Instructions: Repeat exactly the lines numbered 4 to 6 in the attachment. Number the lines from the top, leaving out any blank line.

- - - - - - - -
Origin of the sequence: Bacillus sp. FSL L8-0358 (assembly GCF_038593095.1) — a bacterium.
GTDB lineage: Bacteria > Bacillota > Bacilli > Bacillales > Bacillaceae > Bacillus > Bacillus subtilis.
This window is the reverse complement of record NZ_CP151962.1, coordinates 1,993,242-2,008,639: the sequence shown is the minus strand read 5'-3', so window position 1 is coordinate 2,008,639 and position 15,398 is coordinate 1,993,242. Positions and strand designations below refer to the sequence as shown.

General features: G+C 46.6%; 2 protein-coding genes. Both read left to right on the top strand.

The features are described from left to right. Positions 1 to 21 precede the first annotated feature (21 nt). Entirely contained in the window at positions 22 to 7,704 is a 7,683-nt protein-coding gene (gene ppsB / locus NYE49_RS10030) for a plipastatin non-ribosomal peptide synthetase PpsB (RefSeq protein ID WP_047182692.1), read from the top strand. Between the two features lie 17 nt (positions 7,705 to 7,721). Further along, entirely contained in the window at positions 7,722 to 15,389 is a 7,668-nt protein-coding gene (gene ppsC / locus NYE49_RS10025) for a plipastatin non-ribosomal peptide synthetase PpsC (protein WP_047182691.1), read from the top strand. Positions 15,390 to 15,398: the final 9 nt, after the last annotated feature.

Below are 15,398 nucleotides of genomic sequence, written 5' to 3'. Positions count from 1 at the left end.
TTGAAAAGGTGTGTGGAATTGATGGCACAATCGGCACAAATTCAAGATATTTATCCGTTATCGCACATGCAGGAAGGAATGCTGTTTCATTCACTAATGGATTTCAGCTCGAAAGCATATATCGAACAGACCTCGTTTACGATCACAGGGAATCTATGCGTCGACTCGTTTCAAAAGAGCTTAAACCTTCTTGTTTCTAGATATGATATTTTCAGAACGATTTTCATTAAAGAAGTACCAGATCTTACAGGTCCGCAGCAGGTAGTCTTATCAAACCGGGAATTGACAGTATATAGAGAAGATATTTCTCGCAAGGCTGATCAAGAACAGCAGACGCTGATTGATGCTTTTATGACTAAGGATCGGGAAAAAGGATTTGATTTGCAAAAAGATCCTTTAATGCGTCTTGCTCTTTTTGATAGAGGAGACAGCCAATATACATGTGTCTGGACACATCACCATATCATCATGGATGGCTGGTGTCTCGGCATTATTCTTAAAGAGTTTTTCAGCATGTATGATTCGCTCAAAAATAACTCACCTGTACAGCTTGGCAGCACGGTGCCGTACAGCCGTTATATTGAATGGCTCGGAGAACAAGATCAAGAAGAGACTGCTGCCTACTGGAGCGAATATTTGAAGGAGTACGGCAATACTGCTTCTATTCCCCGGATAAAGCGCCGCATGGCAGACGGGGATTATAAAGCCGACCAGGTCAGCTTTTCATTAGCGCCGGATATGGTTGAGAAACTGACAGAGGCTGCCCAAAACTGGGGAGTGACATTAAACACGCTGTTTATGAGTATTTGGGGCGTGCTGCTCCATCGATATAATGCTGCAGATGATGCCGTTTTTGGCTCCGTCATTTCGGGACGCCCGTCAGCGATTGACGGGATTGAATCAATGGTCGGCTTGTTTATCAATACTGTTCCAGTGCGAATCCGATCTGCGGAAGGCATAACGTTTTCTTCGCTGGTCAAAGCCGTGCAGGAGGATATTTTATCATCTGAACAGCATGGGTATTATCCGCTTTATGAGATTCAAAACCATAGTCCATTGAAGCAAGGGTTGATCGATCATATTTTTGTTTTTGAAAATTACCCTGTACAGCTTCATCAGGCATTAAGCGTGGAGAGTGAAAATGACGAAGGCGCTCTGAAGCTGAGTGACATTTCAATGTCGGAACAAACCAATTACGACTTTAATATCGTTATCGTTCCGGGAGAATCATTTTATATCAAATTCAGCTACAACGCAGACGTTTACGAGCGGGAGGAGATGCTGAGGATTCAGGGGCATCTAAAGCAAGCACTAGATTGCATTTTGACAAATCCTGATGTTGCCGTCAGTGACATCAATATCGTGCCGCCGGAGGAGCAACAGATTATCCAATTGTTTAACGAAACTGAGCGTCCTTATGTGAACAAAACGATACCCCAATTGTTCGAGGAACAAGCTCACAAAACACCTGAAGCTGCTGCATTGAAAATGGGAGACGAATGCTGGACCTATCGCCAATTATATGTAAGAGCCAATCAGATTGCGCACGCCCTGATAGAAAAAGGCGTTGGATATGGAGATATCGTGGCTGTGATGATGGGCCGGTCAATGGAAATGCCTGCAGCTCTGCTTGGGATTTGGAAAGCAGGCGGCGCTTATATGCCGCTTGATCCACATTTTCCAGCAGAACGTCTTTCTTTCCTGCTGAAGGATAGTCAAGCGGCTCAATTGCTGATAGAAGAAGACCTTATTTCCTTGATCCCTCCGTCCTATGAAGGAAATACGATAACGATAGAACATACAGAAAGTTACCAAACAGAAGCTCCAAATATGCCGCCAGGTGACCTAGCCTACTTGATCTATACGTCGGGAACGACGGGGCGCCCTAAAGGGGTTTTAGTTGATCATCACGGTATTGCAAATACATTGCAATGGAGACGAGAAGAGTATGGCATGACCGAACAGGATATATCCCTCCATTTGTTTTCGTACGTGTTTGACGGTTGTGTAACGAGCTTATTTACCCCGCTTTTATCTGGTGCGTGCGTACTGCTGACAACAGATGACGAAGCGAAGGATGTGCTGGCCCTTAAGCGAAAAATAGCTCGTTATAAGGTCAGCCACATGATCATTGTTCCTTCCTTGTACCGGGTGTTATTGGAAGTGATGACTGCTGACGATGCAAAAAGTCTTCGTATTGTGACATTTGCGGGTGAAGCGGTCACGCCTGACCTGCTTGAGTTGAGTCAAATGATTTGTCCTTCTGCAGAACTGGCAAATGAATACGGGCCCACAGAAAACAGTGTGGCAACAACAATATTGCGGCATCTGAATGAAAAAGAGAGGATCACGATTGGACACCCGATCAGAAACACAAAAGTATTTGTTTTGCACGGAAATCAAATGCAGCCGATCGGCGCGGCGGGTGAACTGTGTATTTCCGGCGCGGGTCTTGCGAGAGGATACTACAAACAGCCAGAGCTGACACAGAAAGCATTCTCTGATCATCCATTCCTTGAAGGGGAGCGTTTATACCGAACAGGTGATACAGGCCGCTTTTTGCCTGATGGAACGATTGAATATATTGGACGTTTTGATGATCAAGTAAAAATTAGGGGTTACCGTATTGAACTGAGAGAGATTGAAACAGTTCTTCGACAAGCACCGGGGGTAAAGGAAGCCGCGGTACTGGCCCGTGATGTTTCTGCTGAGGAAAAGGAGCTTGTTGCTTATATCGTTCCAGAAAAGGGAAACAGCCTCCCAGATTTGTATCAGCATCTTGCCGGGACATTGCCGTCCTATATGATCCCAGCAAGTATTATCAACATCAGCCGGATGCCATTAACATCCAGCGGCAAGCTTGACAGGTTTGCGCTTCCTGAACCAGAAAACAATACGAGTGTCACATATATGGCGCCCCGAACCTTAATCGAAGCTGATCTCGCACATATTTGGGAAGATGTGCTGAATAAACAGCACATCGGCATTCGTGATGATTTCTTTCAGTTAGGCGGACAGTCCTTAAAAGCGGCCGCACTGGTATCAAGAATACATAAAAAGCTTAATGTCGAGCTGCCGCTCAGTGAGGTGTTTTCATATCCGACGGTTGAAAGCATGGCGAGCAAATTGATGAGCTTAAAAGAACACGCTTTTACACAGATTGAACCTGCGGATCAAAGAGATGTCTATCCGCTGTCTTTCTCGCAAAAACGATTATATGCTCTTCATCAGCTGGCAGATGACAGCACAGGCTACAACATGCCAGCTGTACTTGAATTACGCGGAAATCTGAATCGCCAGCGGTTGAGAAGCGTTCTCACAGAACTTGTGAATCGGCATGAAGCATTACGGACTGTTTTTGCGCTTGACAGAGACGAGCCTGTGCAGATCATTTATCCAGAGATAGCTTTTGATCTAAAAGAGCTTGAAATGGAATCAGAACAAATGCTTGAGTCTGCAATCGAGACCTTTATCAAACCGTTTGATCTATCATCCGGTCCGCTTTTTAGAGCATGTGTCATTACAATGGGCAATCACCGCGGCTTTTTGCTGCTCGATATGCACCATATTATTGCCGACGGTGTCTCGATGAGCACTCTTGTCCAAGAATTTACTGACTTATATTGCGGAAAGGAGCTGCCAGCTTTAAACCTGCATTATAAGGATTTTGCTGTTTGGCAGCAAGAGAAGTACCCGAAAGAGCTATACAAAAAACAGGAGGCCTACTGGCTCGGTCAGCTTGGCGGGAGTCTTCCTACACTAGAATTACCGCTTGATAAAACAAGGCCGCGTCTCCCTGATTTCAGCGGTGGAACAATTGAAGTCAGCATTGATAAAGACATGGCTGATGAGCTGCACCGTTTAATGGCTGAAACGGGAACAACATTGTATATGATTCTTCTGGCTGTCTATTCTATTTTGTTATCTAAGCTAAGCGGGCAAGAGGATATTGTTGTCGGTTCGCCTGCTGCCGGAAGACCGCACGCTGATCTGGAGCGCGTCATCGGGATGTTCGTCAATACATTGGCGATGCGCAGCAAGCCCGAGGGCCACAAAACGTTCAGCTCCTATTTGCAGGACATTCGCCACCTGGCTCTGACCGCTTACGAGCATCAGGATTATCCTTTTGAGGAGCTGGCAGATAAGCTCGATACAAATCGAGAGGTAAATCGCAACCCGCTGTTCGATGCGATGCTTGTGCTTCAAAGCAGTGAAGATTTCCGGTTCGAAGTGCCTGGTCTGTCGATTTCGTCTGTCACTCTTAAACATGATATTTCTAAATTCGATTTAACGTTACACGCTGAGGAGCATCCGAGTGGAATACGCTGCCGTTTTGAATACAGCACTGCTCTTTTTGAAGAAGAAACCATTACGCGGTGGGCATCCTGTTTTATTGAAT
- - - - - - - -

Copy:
General features: G+C 46.6%; 2 protein-coding genes. Both read left to right on the top strand.

The features are described from left to right. Positions 1 to 21 precede the first annotated feature (21 nt). Entirely contained in the window at positions 22 to 7,704 is a 7,683-nt protein-coding gene (gene ppsB / locus NYE49_RS10030) for a plipastatin non-ribosomal peptide synthetase PpsB (RefSeq protein ID WP_047182692.1), read from the top strand. Between the two features lie 17 nt (positions 7,705 to 7,721). Further along, entirely contained in the window at positions 7,722 to 15,389 is a 7,668-nt protein-coding gene (gene ppsC / locus NYE49_RS10025) for a plipastatin non-ribosomal peptide synthetase PpsC (protein WP_047182691.1), read from the top strand. Positions 15,390 to 15,398: the final 9 nt, after the last annotated feature.

Below are 15,398 nucleotides of genomic sequence, written 5' to 3'. Positions count from 1 at the left end.